As if slowly letting the helium out of a balloon, “The Clearing” diffuses the tension that made the past three episodes high points of the series and replaces them with divergent subplots that, for the moment, have little immediate pay off. Like resetting the pieces of a chessboard, this episode seems intent on being a transition place from where multiple characters take on new dramatic threads and Carrie and Brody attempt to regain their footing after some trying experiences. To call this the weakest episode of Season 2 would be fair, though it’s a forgivable misstep considering the fireworks that came before.
On the way to another fundraiser, Jessica surprises Brody with questions about whether he killed Tom Walker. A furious Brody demands answers from Carrie. They wind up rekindling a moment of romance before each thinks better of it. Concurrently, Saul questions the terrorist suspect Aileen Morgan, from Season One, about the identity of the man who orchestrated the Gettysburg massacre. Dana reveals to her parents that she and Finn killed a woman in a hit-and-run. Brody decides to risk his fate with congress by going to the police with his daughter’s crime. Carrie waits for Brody at the station and demands that he not file the report.
As expected, Dana’s angle already directly affects Brody’s career and threatens to nullify his ability to continue as an effective CIA informant. Interestingly, Brody wants Dana to tell the truth, something he’s virtually incapable of practicing. Given his penchant for diving headlong into the quicksand of bad fibs, one has to wonder if this is Brody acting selfishly or from a genuine place of care for his daughter. Damien Lewis always straddles the line from friendly to pathologically narcissistic so well that’s it’s difficult to discern if filing the police report is simply his way of freeing himself from the growing pressures of a double life.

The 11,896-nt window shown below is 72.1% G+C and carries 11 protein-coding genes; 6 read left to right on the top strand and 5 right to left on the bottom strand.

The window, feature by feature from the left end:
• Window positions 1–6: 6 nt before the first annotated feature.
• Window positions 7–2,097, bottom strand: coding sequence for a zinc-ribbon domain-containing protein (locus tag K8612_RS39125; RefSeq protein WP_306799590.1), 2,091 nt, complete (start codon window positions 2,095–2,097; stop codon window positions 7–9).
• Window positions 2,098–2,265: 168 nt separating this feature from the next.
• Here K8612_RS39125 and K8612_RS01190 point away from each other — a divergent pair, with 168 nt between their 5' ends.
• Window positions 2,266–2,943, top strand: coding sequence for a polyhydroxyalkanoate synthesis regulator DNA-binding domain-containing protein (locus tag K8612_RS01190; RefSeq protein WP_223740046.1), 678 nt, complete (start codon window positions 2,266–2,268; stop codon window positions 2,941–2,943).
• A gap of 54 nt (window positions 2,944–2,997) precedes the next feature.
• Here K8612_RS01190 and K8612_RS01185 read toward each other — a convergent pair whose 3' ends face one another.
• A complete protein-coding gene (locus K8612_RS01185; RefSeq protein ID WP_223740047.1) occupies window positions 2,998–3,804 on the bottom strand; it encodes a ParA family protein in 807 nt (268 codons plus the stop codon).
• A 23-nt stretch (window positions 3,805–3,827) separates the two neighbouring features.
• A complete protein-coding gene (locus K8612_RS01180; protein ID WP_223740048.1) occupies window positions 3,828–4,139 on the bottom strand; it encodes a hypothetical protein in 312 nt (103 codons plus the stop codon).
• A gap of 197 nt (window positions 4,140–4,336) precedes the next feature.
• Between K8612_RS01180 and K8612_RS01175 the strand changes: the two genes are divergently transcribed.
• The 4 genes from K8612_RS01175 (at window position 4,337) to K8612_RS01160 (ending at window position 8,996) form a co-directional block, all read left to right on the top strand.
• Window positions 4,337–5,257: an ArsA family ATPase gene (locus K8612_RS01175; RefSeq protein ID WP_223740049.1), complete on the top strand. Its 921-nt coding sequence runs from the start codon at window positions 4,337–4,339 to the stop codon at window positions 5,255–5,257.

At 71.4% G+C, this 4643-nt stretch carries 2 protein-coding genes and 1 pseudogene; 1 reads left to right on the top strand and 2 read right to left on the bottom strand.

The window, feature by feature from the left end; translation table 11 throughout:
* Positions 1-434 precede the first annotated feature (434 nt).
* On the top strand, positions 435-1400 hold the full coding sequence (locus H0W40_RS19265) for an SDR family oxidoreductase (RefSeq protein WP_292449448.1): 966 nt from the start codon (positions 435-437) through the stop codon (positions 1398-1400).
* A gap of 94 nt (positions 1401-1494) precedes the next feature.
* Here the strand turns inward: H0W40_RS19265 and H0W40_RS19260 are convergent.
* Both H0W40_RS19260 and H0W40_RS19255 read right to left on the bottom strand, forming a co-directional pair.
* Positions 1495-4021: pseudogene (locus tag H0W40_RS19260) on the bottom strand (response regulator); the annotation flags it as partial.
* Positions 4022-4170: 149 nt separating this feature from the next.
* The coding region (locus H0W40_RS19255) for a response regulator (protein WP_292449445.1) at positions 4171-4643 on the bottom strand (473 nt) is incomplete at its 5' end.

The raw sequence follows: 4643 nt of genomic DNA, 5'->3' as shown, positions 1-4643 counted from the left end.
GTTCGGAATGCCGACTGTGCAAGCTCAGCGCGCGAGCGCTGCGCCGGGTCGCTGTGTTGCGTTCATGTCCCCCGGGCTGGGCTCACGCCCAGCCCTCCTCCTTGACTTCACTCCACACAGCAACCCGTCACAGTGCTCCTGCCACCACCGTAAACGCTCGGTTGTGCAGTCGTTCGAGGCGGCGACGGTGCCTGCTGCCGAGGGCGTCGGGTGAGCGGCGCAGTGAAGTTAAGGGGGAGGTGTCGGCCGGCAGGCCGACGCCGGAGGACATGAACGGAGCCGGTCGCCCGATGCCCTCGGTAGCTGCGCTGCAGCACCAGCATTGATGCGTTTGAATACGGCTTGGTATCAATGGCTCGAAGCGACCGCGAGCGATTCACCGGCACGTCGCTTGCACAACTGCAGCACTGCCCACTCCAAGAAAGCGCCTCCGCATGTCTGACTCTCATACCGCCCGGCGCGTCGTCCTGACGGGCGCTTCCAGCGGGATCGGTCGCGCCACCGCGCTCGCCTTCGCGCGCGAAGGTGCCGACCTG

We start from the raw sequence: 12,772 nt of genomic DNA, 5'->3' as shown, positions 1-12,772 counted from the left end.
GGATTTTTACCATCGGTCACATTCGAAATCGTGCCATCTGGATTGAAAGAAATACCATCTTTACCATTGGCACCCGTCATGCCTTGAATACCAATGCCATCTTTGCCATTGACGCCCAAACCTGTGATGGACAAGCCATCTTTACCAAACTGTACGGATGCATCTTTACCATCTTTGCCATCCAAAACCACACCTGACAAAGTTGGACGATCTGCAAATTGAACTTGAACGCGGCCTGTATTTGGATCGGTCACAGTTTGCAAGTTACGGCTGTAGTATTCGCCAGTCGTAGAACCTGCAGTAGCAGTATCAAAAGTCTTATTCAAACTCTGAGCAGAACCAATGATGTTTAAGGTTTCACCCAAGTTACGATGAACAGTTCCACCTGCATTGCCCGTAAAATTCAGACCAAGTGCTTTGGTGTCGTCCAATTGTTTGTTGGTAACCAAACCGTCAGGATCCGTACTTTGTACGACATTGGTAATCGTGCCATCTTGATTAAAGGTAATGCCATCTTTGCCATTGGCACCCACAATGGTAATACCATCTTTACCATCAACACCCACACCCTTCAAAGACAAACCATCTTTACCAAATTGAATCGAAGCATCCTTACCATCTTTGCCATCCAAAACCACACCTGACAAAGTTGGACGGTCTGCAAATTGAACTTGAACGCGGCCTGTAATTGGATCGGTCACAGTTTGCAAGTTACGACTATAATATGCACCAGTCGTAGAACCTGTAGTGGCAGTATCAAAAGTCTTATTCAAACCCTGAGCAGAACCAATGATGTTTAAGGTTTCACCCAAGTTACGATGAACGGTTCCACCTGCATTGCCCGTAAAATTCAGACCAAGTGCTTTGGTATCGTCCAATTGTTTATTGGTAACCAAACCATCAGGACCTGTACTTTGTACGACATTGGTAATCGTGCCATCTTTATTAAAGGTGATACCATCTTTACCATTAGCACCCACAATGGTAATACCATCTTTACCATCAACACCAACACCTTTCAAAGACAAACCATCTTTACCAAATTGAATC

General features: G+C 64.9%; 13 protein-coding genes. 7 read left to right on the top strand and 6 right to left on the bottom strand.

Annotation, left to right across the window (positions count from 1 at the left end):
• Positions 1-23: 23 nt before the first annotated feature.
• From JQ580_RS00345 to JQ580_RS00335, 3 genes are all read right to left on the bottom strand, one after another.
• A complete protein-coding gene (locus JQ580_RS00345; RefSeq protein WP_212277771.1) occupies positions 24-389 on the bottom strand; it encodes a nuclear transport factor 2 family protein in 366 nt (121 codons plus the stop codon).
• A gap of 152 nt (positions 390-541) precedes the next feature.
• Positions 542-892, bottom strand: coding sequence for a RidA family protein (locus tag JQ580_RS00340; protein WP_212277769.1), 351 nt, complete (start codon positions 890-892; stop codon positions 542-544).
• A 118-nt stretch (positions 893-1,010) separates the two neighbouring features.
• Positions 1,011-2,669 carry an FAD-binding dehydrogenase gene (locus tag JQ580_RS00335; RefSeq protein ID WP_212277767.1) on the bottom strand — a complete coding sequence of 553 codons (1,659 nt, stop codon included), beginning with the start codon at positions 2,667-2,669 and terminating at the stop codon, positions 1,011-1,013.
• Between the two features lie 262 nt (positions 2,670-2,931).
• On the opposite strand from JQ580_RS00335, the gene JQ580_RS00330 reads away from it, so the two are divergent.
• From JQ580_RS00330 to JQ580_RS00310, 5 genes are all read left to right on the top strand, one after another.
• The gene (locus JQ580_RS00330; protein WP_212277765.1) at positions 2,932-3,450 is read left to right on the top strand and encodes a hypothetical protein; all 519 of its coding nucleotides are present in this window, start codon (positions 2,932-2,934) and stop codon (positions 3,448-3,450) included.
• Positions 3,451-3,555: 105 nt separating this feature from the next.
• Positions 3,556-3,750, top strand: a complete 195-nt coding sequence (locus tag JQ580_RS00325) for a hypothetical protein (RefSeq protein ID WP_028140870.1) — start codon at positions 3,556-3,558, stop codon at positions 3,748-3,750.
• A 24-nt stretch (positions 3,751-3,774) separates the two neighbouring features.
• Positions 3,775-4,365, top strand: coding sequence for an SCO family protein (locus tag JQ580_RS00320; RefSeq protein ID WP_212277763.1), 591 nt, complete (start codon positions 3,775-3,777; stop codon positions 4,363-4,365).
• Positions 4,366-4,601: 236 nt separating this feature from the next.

Carrie and Brody’s kiss comes as an inevitable, if obviously placed, turning point that cements each still possesses feelings for the other (in case there was one or two of us who still wondered). The angle of deception versus true romance that continues to be played by the writers is beginning to emerge as nails on an already scratched-to-the-wood chalkboard. I can’t entirely tell what was gained from this interaction between Carrie and Brody, though I do wonder why Claire Dane insists on emoting her frazzled inner state in just about every instance of tension (brilliantly spoofed by SNL on Saturday). For as textured as the actress can be, she’s gradually become something of a one trick pony at the mid-point of Season Two.
Most compellingly, “The Clearing” focused on Saul’s determined, but ultimately tragic, probing of terror suspect, Aileen. Saul’s emotional attachment to his suspects and agents alike, expose an underlying need to connect with humanity. His failed marriage and lack of a personal life remain an as-yet-untapped strand in Homeland’s thinning repertoire. While Aileen’s eventual suicide may come off as a desperate way to escape further torment in prison, to me, it spelled yet another example of Abu Nazir’s committed network on the ground in America. Further distancing Brody’s importance to Nazir from the purported relevance he had early in the series, the man in that photo holds the cards to the kind of terror cell that Brody never actually had an eye on. Slowly but surely, Brody’s lies have made him the target of the CIA, his family, his former military buddies, and, possibly, the terrorist group he chose to serve.
The issue with “The Clearing” has little to do with the plot threads. All told, some intriguing developments advance the shattered nature of each character. However, the scenes play like staged set pieces, written for the screen and forced out by characters in inorganic ways. Hence, why so much of this episode comes off like a convergence of starts and stops without bleeding from one moment to the next. These kinds of transitional (or, breather) episodes are tricky because they fall smack in the middle of a tightly wound yarn. Any small severance feels like a rupture in what’s been so carefully built. That said, enough has been left undone, especially between our all-important leads, to make the rest of the season worth desperately salivating over. [B-]